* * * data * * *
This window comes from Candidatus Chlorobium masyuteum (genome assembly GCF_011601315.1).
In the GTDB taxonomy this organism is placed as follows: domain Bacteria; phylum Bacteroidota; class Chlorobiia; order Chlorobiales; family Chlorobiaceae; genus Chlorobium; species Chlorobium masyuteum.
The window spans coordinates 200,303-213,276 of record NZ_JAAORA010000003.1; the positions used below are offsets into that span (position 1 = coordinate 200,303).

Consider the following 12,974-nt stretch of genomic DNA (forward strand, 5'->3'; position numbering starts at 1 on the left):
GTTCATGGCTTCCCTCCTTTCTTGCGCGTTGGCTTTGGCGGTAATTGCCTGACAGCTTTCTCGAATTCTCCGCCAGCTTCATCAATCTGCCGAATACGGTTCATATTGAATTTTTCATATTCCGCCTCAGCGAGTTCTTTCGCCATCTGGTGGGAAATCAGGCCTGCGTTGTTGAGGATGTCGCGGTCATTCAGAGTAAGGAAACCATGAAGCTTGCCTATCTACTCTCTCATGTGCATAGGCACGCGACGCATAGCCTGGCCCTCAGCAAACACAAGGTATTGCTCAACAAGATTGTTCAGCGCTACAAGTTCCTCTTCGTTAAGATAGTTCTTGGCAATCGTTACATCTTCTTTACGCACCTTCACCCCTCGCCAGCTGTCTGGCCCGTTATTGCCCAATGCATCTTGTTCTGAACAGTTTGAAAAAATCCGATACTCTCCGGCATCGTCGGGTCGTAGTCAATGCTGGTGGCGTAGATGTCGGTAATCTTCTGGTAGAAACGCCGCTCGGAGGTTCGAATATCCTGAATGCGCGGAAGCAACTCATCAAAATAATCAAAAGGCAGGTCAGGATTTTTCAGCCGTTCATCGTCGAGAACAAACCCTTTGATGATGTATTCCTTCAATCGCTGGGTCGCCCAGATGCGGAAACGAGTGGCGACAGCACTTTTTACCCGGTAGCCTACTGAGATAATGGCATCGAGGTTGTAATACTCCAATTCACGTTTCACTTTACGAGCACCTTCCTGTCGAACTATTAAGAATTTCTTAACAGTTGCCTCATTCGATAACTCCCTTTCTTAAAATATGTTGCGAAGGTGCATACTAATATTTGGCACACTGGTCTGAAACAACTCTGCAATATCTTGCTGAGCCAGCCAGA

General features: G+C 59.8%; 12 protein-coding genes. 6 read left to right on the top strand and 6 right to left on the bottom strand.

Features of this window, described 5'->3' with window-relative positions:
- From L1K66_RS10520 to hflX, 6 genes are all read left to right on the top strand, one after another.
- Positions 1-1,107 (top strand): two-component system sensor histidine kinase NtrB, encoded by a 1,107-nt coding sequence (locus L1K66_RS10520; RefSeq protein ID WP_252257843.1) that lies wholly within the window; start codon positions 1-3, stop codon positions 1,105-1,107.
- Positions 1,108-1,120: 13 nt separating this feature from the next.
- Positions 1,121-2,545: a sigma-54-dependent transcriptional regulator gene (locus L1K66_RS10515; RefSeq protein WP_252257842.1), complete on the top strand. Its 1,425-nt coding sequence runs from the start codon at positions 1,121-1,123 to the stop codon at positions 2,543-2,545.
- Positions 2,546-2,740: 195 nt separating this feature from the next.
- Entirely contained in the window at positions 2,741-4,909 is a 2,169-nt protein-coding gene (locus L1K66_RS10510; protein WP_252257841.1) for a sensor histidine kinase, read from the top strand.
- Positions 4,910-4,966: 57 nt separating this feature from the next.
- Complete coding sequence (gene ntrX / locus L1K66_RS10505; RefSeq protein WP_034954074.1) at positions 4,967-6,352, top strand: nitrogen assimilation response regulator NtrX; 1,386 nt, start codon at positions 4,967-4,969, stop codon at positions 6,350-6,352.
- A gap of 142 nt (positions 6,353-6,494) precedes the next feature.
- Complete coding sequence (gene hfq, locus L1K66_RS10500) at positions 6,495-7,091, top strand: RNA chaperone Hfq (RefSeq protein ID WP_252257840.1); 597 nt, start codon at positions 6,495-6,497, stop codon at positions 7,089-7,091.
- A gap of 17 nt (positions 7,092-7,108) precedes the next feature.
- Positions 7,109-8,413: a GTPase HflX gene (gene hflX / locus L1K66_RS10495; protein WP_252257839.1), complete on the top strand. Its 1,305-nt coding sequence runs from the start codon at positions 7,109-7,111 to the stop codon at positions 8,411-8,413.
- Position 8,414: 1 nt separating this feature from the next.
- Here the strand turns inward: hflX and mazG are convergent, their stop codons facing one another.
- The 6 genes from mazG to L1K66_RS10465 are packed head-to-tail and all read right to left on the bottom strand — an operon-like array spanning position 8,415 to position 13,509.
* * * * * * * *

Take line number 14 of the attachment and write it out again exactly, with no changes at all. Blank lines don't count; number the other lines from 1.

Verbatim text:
- Positions 4,910-4,966: 57 nt separating this feature from the next.